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Dennis Prager offers his take on the prom dress controversy and how the young lady who posted innocent pictures of her dress had no idea the storm it would create.
Gina Haspel has been selected by President Trump as the new Director of the Central Intelligence Agency after serving the agency effectively for 32 years, under two Democratic and four Republican presidents.
But Democrats still oppose her confirmation because CIA policy after 9/11 called for enhanced interrogation techniques and she followed her orders in executing that policy. After Congress pressed to eliminate tactics like water-boarding, she accepted that decision too, and executed it without complaint.
For Democrats, in other words, it’s her loyal service to the agency, under both Republican and Democratic leadership, that disqualifies Haspel.
In fighting this patriotic, richly qualified nominee the Democrats are placing political gamesmanship ahead of national security.Read More »
Townhall Review – May 12, 2018
Congressman Mike Gallagher talks with Hugh Hewitt about President Trump’s decision to pull the United States out of the Iran nuclear deal. New York Times columnist Bret Stephens and Hugh Hewitt look at the Iranian reaction. Michael Medved examines former President Obama’s reaction complaining that the pullout was a “serious mistake” and accusing Trump of being “so misguided.” As President Trump and North Korea’s Kim Jong Un get ready for their upcoming meeting, three hostages held by North Korea were released and Mike Gallagher celebrates that news. Iowa Senator Chuck Grassley speaks with Hugh Hewitt about the rapid-fire federal judge confirmations. Michael Medved looks at how the low unemployment has created new employment problems for some cities…not enough workers. Dennis Prager has his take on the prom dress controversy and how the young lady who posted innocent pictures of her dress had no idea the storm it would create. Michael Medved looks at the reworking of school history textbooks to include the historical contributions by the LGBT community.Read More »
The US Department of Education recently released national test scores for American 4th and 8th grade students in math and reading. They call it the “Nation’s Report Card.” I call it a dismal failure, no better than a D.
Only about a third of American 8th graders scored as proficient in reading and math, along with around 40% of fourth graders. And despite massive expenditures and countless reform efforts, there was essentially no improvement over the scores reported in the last tests 4 years ago. It’s been almost a decade since there was significant growth in the scores.
The new Secretary of Education is advocating more parental choice through charter schools and vouchers. In the face of these results, it would be hard to argue that it isn’t time to try something new. As Albert Einstein said, “Insanity is doing the same thing over and over and expecting different results.”Read More »
Amazon Corporation is looking for a site at which to build a 2nd headquarters, and they’ve narrowed the list down to 20 American cities. But a group which calls itself ‘No Gay, No Way’ is pressuring the company to knock Austin; Dallas; Nashville; Atlanta; Columbus, Ohio; Indianapolis; Miami; Raleigh, North Carolina; and Washington, D.C off the list. The problem is that the red states which are less likely to embrace special protections for sexual identity also tend to be low tax.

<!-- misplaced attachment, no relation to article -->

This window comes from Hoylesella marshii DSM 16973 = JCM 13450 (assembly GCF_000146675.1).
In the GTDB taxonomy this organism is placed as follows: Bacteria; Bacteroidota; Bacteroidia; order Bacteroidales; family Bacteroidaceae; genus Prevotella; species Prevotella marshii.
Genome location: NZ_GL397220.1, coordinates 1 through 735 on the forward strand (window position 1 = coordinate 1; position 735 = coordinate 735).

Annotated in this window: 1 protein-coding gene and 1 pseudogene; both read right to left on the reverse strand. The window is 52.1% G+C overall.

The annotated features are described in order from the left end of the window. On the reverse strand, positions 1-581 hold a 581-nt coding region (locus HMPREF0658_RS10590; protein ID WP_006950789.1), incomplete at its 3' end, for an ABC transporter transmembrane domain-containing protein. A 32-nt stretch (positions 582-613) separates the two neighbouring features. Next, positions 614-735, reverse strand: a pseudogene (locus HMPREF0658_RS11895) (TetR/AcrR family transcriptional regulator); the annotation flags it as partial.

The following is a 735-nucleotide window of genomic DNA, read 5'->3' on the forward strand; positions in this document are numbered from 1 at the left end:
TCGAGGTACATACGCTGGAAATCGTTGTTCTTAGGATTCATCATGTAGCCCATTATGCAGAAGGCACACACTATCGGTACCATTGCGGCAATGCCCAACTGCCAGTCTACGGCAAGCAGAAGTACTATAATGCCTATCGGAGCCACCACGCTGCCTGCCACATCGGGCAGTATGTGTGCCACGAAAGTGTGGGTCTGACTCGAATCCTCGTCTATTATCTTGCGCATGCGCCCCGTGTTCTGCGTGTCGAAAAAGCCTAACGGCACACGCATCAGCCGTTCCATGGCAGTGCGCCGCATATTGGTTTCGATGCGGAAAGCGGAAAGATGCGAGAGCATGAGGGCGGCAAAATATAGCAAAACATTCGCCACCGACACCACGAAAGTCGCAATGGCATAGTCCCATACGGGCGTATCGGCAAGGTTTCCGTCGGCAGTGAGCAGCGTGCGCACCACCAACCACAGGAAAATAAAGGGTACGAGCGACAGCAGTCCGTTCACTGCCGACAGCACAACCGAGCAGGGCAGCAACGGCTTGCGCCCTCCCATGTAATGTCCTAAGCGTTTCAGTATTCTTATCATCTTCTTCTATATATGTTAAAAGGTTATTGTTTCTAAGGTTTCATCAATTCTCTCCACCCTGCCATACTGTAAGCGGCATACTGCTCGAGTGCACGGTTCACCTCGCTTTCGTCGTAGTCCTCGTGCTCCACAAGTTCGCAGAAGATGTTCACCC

This is not about protecting gay Amazon employees. This is about power, about using economic intimidation to punish cities and states which have not yet submitted.
But if the management knuckles under to activists and rejects cities with better business climates, it does so at the expense of owners, employees and customers.Read More »
There’s a fine line between compassion and foolishness when it comes to public policy impacting the homeless. Unfortunately, a whole host of cites cities—particularly in California—have crossed that line.
In San Francisco, liberal policies and neglectful elected officials have enabled disorder. The homeless are camped out on sidewalks, public drug use is soaring, and some streets are littered with waste. In 2017, over 7,000 homeless people were found during a one-night count. And this year, there have already been over 8,000 requests to clean up human waste and another 3,700 to pick up needles left on the street.
We should be a compassionate society, but we also must recognize when our leaders have failed in their fundamental responsibility both to help those in need and to promote public safety. The time for action is long past due.
Over-confident Democrats take comfort in the history of mid-term elections in a new president’s first term: for nearly two centuries, the party in power almost always loses seats in Congress.
But Republicans should feel encouraged by the only exception to that rule since FDR: in 2002, George W. Bush defied history and Republicans gained strength in both the House and Senate. Low expectations for Bush in foreign policy meant that his strong response to 9/11 looked especially impressive.
If President Trump makes serious progress in upcoming Korea negotiations, he too could beat expectations and powerfully improve GOP prospects. Already, foreign leaders like South Korea’s Moon are promoting Trump for the Nobel Peace Prize and such talk could intensify as the election approaches.
Reduced tensions on the Korean Peninsula would be good for the world, good for America and great for embattled GOP candidates in House and Senate races.Read More »